Hope Is Not a Strategy: Book Three of the Monitor Series
by Darleen Hayball Johnson
Westwood Books Publishing, LLC

"His world was gray upon gray, black upon black, unless he was with Ann, when it was either warm and loving or intensely infuriating."

Three years after the eruption at Yellowstone National Park, Ann Jacobs and her family continue to survive in the harsh state of the world. With the help of the Monitors, an alien race from outside the solar system that observe the progress of humanity, the ongoing concern of how to treat the lungs of all life on Earth and remove the obsidian dust from them remains the top priority. The head of the Monitors on Earth, Marco Antonio, is now fully invested in his romantic relationship with Ann Jacobs, the matriarch of the Jacobs family. Together, they go looking for supplies in abandoned shops, conduct research in their joined-basement laboratory, and enjoy intimate moments while also learning more about the social differences between their two races.

When the original bodies of the Monitors are finally located deep in the Mariana Trench, Marco Antonio leaves Ann behind while desperately racing against time to save himself and his people. However, his absence and the discovery of the stasis chambers creates a series of dangerous events. Jason and Doris Russo catch the group unaware while Marco Antonio is sleeping and deceive the group about their inhumane treatment of the humans in search of a cure. Convincing the other Monitors that Marco Antonio has become too enamored with humanity to serve their needs, they dispose of his stasis chamber and leave him for dead in the deep ocean. With time running out, Marco Antonio must save his own people while the woman he loves deals with violent robbers, familial illness, a friend turned jealous rival who is quick to claim Ann for his own lover, and the continued inhabitable environmental conditions post-Yellowstone.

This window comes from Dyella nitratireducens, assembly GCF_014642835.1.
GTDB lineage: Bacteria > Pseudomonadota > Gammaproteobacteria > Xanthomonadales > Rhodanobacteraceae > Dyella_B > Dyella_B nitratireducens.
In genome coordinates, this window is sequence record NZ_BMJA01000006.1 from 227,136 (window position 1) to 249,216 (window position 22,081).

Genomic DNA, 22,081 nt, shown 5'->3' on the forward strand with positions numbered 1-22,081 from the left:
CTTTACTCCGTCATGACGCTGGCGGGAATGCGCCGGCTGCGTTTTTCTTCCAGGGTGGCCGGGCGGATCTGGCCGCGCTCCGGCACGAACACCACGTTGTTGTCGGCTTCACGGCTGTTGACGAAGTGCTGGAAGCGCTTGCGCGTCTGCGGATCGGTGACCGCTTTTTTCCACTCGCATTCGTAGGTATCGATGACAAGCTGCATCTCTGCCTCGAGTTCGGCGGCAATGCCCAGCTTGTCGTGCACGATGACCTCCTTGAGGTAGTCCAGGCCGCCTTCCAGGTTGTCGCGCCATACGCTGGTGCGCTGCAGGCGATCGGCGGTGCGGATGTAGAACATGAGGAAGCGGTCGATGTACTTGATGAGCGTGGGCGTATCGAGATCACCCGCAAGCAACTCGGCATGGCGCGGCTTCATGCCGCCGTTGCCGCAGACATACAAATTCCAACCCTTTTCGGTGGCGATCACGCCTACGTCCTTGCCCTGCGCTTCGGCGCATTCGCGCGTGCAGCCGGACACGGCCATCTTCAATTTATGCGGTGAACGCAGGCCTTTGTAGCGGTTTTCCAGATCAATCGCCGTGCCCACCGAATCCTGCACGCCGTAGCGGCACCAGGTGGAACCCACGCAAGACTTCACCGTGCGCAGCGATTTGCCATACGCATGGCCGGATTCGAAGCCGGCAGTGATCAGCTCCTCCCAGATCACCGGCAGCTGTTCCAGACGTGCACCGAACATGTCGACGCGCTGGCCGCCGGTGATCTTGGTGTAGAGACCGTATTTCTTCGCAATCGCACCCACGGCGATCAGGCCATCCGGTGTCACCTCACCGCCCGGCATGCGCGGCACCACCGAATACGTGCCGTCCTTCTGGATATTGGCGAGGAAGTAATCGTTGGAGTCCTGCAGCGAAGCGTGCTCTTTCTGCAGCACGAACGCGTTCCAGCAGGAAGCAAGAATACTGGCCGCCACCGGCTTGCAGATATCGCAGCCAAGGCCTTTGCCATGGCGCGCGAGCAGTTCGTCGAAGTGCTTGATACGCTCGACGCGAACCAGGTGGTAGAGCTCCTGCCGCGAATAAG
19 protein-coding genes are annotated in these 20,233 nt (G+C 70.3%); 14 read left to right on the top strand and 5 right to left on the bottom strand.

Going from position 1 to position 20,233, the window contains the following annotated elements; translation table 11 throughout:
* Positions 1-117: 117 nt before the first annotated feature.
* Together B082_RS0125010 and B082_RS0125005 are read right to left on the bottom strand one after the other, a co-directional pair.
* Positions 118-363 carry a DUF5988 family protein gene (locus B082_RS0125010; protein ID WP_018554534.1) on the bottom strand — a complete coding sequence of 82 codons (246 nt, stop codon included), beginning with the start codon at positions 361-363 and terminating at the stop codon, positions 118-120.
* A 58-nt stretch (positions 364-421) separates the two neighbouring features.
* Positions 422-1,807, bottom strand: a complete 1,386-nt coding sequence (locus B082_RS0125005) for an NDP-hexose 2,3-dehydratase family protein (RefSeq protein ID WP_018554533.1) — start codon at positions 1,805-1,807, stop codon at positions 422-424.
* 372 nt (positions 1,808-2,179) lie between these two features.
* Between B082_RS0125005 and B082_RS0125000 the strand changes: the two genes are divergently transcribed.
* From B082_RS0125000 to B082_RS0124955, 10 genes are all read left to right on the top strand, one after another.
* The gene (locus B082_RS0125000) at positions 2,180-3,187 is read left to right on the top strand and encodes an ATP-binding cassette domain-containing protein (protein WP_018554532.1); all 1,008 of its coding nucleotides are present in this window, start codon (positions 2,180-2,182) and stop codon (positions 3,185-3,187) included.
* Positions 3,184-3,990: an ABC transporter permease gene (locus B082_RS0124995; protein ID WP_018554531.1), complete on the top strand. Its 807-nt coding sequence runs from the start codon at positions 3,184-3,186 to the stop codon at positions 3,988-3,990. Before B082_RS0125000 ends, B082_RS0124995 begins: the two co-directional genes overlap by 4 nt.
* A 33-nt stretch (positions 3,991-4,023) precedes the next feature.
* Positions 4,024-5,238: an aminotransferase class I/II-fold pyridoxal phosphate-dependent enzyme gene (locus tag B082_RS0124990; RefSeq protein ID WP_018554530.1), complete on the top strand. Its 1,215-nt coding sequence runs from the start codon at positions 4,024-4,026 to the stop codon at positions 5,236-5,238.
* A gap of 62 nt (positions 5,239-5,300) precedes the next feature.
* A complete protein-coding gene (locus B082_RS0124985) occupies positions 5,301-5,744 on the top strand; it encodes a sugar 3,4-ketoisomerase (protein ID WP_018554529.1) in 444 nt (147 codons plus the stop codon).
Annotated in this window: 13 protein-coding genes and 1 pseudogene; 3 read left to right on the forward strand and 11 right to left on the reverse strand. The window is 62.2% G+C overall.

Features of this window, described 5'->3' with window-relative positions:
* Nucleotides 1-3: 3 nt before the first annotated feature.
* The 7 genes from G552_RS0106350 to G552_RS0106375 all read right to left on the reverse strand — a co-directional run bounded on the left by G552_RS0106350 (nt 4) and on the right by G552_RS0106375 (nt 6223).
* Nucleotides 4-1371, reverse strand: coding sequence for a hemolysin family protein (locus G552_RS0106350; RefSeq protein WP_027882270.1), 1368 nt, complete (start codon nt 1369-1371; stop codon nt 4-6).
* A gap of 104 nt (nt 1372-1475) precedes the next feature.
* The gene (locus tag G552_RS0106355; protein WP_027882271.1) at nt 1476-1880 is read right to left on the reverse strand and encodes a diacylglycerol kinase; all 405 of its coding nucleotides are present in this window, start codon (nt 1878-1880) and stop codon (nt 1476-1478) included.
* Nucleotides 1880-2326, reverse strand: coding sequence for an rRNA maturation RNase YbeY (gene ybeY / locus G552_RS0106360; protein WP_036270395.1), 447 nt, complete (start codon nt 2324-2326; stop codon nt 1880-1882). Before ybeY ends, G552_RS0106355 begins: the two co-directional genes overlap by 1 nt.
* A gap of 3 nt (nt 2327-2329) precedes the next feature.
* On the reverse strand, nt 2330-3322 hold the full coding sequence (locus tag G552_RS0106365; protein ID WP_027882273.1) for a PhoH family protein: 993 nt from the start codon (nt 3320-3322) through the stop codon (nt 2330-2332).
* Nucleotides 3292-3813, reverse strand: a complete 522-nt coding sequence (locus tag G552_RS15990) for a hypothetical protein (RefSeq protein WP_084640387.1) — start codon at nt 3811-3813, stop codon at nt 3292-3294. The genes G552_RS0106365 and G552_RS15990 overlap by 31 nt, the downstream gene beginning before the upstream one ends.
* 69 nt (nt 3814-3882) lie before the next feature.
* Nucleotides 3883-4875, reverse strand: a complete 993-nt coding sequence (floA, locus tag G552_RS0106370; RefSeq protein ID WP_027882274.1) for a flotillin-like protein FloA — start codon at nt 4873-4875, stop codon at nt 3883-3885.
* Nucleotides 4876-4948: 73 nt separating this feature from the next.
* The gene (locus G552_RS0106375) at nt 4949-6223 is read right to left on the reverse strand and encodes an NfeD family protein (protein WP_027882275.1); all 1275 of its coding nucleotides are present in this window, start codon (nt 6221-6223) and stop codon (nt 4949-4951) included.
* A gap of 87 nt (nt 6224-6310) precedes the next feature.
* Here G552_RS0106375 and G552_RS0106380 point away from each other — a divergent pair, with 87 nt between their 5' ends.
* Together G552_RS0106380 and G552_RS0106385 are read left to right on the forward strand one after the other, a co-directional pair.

Picking up where the second book left off, readers should expect no real sense of normalcy from a book series about human-alien interactions and pseudo-apocalyptic conditions, but Ann’s life seems to have whatever passes for normal in those conditions. As a character, Ann is something of an emotional paradox. She’s deeply in love with Marco Antonio but also mourning the death of her long-time husband Tim. She has the wisdom and experience of a woman in her 70s, but her genetically-altered, age-reversed body is emotional and lustful. When she’s taking care of other people, she remains cool and collected, but left to her own devices, she starts to worry and panic. These polar shifts represent the human condition brilliantly and work as a great contrast to the more scientific, stoic, or reserved way that most of the Monitors behave.

Perhaps the most effective storytelling device in this book, however, is the variety of its antagonists. The “enemy” may be regular people fighting to get by however they can with scarce supplies, aliens who view humanity as a lower life form not to be treated as equals, or nature as an unstoppable, uncaring force that simply functions on its own, forcing everything around it to adapt. Each of these conflicts makes sense on their own, but this book deftly shifts from one to the other, keeping readers on their toes as to the source of the next crisis that its characters must overcome. It’s refreshing to read an apocalypse story that focuses on cooperation and rebuilding while avoiding common themes like zombies or desert-bound scavengers. Fans of the series will love the inventive new twists and turns that Ann and her family and friends deal with, while new readers should fall right in and have their questions answered as they go along. Easy to follow and focused on the best aspects of humanity and other advanced life forms, this story offers a near-constant beacon of hope under the most adverse of conditions, inspiring readers to never give up no matter how bleak things look.

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